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What were the central political, economic, and social developments of the Hellenistic World? The Hellenistic era was the age of Alexander the Great and beyond roughly 300BC-30BC. One of Alexander’s generals was later appointed governor of Egypt and signified an end of the pharaohs of independent Egypt. This was the age of Cleopatra and lasted until the Roman conquests in 30BC. Alexander also appointed a governor for Babylonia as well. This was the age of the rise of the Roman Empire as well.

The end of the Hellenistic Age came when Greece lost its independence and was directly annexed into the Roman Empire as another province. With all the trade routes opened up by Alexander’s conquests and in the inflow of Persia gold and silver, trade blossomed in the Hellenistic age and governments used that to augment revenues. The agricultural population declined and landownership became more concentrated with many holdings of land going to the states. The roles of the states grew and became more of a principal capitalist and owner.

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With the increased inflow of gold and silver, the money was abundant and the roles of banks and large business houses grew. While the age was prosperous, it was focused mostly on the ruling upper class. Unemployment was large. Working classes were poorly compensated and it became cheaper to pay a free cheap labor rather than maintain a slave. The Hellenistic age also saw the rise of large metropolitan cities as fewer people lived in the countryside and concentrated on large cities such as Alexandria, Egypt.

Many of the characteristic economic and social developments of the Hellenistic Age are equally suggestive of contemporary experience: the growth of big business, the expansion of trade, the zeal for exploration and discovery, the interest in mechanical inventions, ruthless competition among merchants, the devotion to comfort and the craze for material prosperity, the growth of metropolitan cities with congested slums, and the widening gulf between rich and poor.

In the realms of intellect and art the Hellenistic civilization also bore a distinctly modern flavor. This was exemplified by the exaggerated emphasis upon science, the narrow specialization of learning, the penchant for realism and naturalism, the vast production of mediocre literature, and the popularity of mysticism side by side with extreme skepticism and dogmatic unbelief. As there were no suitable heirs, Alexander’s Empire were left to his generals. By 275BC they fragment into three primary ones Macedon (areas around Greece), Asia (areas round Babylon), and Egypt. Because of the expanded trade and influence from all the parts of Alexander’s Empire, influences from Babylonian math and Egyptian medicine as well as the introduction of war elephants into the military. Greek mathematics up to the Hellenistic era had mostly been focused on geometry. But the introduction of the concept and representation of a “0” from Babylon made higher level mathematics possible. Influences also went the other way.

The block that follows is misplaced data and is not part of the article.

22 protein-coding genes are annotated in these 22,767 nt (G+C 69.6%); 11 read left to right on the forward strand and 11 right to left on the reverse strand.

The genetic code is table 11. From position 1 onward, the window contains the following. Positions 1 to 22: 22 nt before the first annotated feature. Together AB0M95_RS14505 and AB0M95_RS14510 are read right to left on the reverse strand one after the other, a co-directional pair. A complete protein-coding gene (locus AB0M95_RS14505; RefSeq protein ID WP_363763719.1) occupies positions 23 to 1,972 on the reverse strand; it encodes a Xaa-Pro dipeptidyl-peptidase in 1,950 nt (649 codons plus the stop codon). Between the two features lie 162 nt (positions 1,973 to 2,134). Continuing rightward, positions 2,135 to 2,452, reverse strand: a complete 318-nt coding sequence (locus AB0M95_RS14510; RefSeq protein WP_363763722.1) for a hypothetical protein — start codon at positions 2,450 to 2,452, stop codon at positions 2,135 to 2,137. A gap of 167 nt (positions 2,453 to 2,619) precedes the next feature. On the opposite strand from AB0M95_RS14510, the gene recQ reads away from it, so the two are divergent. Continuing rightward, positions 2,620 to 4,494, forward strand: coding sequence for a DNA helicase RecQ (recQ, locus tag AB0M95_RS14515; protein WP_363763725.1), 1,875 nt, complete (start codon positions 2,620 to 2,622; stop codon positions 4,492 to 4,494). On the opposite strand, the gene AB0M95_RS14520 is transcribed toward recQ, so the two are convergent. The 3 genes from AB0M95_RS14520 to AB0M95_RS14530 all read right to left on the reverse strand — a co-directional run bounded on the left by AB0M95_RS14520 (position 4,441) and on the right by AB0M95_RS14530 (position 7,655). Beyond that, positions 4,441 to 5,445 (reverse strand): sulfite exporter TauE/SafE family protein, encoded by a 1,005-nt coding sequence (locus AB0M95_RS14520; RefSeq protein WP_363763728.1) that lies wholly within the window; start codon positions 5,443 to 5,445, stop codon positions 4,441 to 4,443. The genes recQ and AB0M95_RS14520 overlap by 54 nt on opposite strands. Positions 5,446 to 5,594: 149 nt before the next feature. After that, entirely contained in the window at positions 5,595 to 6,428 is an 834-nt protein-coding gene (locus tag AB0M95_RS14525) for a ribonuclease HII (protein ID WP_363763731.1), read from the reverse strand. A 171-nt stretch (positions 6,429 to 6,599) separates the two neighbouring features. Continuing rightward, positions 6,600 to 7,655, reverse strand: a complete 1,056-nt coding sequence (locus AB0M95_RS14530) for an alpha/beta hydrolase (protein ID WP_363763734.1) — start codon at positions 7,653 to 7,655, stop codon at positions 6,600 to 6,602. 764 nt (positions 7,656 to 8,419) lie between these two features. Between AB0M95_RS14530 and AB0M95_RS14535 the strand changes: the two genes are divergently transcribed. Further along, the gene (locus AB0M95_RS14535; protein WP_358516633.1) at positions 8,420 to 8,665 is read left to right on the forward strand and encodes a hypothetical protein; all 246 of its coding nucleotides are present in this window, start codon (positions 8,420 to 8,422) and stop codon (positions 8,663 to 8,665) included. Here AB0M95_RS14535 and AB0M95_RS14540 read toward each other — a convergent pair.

Greek sculpture also influenced a style of Buddhist sculpture resulting in the presence of curly-haired Buddha as far east as China. The large scale production, metropolian cities, and expansion of industry. commerce, and government were hallmarks of the Hellenistic era. Huge museums, parks, large libraries, and a reduced agrarian society which we would recognize today were arguably the results the rapid growth and expansion of industry and commerce possible from the large united lands left by Alexander the Great.

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